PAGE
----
Fourth, it makes sense to expand consumer choice by increasing instead of restricting the availability of insurance, and simplifying rather than complicating the rules and regulations governing lower-cost health plans, such as high-deductible plans for catastrophic coverage with health savings accounts (HSAs). This will make insurance an attractive purchase—a good value—for the millions of Americans, particularly younger and healthier people, who can afford insurance but currently (and perhaps wisely) choose to forgo a purchase they consider a poor value. Health savings accounts increase choice for consumers, expand individual ownership and control over health spending, promote price visibility to allow value-based purchasing, and provide incentives for savings to prepare for future care needs. Congress should permit more flexibility in employer contributions to “disease management accounts” in lieu of traditional third-party benefits, support tax reform proposals to allow parents’ HSA balances to transfer to their children’s accounts tax-free, and allow holders of HSA plans who relocate because of a job change to purchase health insurance across state lines without being subject to state mandates.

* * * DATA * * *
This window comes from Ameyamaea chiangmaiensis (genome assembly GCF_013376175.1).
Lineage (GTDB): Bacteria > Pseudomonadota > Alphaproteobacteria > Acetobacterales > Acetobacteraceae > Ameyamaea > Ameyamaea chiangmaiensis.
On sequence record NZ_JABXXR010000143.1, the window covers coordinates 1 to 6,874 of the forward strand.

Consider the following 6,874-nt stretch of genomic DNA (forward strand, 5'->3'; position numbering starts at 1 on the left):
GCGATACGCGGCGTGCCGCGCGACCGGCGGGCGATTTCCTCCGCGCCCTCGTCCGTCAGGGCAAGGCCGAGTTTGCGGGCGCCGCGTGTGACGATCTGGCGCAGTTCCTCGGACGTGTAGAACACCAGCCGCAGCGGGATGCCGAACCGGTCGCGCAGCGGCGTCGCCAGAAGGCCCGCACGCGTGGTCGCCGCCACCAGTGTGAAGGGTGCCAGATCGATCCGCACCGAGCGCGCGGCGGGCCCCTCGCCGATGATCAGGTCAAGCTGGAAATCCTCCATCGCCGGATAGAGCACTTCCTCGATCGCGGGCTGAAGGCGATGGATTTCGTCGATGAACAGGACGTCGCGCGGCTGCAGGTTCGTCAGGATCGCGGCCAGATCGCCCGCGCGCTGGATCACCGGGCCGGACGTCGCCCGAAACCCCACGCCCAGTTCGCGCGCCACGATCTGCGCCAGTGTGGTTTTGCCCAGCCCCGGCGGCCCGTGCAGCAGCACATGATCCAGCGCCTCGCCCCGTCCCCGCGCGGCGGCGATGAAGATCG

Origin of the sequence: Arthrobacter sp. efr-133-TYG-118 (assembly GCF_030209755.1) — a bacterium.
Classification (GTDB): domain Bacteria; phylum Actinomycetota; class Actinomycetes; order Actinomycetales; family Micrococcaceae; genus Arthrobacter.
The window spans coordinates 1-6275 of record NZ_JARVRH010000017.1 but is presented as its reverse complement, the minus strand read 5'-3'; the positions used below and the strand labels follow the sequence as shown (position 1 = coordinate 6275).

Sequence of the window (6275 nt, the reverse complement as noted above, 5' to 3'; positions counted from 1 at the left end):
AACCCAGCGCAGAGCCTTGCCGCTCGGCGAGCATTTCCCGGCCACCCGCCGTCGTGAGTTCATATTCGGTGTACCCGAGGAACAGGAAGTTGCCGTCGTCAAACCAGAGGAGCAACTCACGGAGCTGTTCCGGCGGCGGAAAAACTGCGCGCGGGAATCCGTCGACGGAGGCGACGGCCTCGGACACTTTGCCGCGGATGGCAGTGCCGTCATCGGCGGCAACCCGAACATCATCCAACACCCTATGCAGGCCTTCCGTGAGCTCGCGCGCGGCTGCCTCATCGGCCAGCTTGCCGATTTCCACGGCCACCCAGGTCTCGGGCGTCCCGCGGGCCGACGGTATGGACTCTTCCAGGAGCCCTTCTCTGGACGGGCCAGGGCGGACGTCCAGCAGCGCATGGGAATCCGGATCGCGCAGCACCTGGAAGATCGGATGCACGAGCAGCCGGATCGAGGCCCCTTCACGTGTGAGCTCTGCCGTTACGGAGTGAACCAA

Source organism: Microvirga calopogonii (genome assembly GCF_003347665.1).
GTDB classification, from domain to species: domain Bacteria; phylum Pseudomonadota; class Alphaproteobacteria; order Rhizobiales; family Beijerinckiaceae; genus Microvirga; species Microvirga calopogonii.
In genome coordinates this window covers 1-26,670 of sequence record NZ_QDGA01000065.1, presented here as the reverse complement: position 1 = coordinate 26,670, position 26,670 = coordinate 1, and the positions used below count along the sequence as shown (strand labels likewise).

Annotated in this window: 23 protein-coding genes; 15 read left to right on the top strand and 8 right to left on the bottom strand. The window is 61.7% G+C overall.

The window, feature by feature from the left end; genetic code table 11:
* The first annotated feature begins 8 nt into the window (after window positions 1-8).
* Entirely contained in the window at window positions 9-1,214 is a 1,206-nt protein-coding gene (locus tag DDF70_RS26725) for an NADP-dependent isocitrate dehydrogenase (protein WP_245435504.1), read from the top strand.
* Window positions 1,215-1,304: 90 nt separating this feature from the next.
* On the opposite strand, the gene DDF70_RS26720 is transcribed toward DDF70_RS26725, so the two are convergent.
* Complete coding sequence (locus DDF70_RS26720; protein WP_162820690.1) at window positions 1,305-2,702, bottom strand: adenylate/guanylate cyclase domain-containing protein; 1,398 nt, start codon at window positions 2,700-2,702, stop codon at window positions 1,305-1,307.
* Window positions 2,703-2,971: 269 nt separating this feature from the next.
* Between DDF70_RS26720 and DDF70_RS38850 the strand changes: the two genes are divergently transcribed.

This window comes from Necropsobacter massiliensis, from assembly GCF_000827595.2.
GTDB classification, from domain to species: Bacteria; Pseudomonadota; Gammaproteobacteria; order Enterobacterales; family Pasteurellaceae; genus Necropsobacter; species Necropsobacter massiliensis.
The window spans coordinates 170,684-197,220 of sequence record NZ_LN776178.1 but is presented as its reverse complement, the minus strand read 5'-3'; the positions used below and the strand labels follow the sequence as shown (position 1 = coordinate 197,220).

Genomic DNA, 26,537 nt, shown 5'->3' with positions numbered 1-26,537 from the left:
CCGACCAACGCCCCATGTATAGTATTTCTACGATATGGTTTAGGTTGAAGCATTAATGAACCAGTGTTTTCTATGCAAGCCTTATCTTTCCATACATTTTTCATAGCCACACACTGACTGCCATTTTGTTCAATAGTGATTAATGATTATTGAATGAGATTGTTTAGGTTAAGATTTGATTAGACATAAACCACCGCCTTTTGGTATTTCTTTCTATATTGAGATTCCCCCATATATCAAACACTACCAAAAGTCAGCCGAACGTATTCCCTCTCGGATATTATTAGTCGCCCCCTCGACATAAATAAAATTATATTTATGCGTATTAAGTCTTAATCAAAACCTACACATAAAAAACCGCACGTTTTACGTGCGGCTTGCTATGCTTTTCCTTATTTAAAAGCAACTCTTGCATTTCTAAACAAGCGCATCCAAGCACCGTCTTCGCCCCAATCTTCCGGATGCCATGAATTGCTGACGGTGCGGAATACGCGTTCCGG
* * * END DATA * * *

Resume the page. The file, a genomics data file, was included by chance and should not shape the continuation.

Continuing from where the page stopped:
When patients know how much procedures cost, physicians and hospitals will be spurred to provide competitive pricing.